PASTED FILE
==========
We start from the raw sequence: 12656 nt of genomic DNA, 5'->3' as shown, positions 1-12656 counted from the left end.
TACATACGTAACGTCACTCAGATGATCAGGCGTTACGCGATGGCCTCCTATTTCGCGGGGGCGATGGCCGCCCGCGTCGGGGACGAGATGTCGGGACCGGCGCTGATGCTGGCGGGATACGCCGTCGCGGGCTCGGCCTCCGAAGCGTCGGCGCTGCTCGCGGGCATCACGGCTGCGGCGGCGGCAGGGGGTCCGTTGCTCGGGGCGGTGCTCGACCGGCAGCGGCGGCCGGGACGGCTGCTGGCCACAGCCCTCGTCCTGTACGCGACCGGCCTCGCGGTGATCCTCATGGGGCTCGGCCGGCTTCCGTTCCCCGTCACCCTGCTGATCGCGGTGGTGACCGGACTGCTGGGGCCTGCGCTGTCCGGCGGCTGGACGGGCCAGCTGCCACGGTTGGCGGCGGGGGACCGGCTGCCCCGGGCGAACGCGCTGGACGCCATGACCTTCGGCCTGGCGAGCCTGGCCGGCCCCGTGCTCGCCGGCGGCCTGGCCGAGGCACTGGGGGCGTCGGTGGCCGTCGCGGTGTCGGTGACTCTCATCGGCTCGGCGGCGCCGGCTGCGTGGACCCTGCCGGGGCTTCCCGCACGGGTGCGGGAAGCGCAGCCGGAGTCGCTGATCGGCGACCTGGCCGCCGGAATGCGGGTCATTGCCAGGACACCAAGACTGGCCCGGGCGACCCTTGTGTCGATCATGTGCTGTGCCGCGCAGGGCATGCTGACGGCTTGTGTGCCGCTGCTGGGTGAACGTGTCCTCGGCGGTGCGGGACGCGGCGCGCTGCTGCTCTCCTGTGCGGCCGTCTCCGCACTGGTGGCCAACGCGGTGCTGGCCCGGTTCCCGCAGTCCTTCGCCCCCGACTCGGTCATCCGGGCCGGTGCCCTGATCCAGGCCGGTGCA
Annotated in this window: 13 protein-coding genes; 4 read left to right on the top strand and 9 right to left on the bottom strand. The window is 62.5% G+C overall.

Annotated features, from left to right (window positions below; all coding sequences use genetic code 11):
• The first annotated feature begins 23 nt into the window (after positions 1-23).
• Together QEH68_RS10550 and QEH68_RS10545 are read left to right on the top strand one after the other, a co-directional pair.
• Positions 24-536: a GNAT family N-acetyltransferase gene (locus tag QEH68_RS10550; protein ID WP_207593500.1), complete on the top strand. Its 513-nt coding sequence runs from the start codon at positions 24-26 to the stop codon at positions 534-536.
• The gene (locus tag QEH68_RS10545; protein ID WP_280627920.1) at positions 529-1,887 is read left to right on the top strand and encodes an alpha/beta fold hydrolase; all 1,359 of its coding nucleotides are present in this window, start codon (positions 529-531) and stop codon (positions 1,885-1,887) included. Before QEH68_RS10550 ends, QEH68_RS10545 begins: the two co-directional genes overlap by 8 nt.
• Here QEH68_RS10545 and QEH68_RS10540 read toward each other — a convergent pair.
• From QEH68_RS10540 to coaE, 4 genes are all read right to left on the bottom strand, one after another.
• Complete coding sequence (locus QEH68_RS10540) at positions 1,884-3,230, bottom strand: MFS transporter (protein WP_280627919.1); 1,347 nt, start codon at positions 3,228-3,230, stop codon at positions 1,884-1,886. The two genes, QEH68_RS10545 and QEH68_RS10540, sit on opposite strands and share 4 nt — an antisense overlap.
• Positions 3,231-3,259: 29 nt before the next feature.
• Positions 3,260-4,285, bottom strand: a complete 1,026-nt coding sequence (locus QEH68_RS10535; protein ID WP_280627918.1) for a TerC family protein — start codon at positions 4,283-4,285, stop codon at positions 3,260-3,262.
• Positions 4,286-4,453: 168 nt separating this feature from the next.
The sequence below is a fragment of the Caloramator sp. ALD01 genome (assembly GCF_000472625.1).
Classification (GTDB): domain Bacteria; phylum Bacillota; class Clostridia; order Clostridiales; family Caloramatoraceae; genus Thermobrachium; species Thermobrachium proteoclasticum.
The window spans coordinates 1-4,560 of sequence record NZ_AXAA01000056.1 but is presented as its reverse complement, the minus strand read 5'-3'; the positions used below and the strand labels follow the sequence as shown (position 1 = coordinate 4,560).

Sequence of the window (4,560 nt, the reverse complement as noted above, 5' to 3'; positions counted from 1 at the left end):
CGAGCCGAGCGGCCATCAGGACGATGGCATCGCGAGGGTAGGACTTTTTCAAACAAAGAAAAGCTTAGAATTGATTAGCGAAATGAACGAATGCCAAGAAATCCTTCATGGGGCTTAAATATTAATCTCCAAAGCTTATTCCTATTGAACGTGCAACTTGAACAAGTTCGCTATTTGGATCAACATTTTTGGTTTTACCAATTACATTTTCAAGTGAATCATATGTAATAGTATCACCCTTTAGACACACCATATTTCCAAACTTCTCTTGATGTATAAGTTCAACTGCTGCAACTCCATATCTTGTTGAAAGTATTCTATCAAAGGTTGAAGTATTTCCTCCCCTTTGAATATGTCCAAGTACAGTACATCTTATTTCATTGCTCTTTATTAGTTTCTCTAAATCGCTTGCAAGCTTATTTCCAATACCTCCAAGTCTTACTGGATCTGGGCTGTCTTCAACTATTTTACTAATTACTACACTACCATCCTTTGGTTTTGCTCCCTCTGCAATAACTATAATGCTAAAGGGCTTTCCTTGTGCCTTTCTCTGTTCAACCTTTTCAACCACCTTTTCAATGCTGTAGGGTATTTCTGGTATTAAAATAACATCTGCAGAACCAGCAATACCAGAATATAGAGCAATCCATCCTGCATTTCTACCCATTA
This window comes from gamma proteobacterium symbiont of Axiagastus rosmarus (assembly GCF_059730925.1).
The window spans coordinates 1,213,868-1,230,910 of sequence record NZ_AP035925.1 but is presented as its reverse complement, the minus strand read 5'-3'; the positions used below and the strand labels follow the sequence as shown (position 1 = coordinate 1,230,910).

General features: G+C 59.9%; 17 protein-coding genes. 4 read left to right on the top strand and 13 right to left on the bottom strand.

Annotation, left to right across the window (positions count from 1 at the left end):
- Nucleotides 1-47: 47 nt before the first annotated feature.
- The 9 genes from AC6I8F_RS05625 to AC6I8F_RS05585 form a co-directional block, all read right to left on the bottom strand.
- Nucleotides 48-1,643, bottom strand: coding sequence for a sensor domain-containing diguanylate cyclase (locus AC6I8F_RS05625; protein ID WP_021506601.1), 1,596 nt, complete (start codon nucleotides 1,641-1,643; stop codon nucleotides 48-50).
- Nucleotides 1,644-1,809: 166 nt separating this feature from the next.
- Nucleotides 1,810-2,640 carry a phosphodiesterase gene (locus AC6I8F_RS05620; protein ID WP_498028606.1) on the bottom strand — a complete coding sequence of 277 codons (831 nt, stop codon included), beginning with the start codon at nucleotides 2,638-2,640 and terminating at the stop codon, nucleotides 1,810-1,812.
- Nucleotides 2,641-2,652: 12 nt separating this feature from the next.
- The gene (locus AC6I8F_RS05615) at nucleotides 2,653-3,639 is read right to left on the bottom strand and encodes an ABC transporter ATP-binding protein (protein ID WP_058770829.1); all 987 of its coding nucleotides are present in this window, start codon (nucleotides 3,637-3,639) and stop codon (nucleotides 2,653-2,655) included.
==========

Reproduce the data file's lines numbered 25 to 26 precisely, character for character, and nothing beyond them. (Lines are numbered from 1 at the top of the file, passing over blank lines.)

- The 9 genes from AC6I8F_RS05625 to AC6I8F_RS05585 form a co-directional block, all read right to left on the bottom strand.
- Nucleotides 48-1,643, bottom strand: coding sequence for a sensor domain-containing diguanylate cyclase (locus AC6I8F_RS05625; protein ID WP_021506601.1), 1,596 nt, complete (start codon nucleotides 1,641-1,643; stop codon nucleotides 48-50).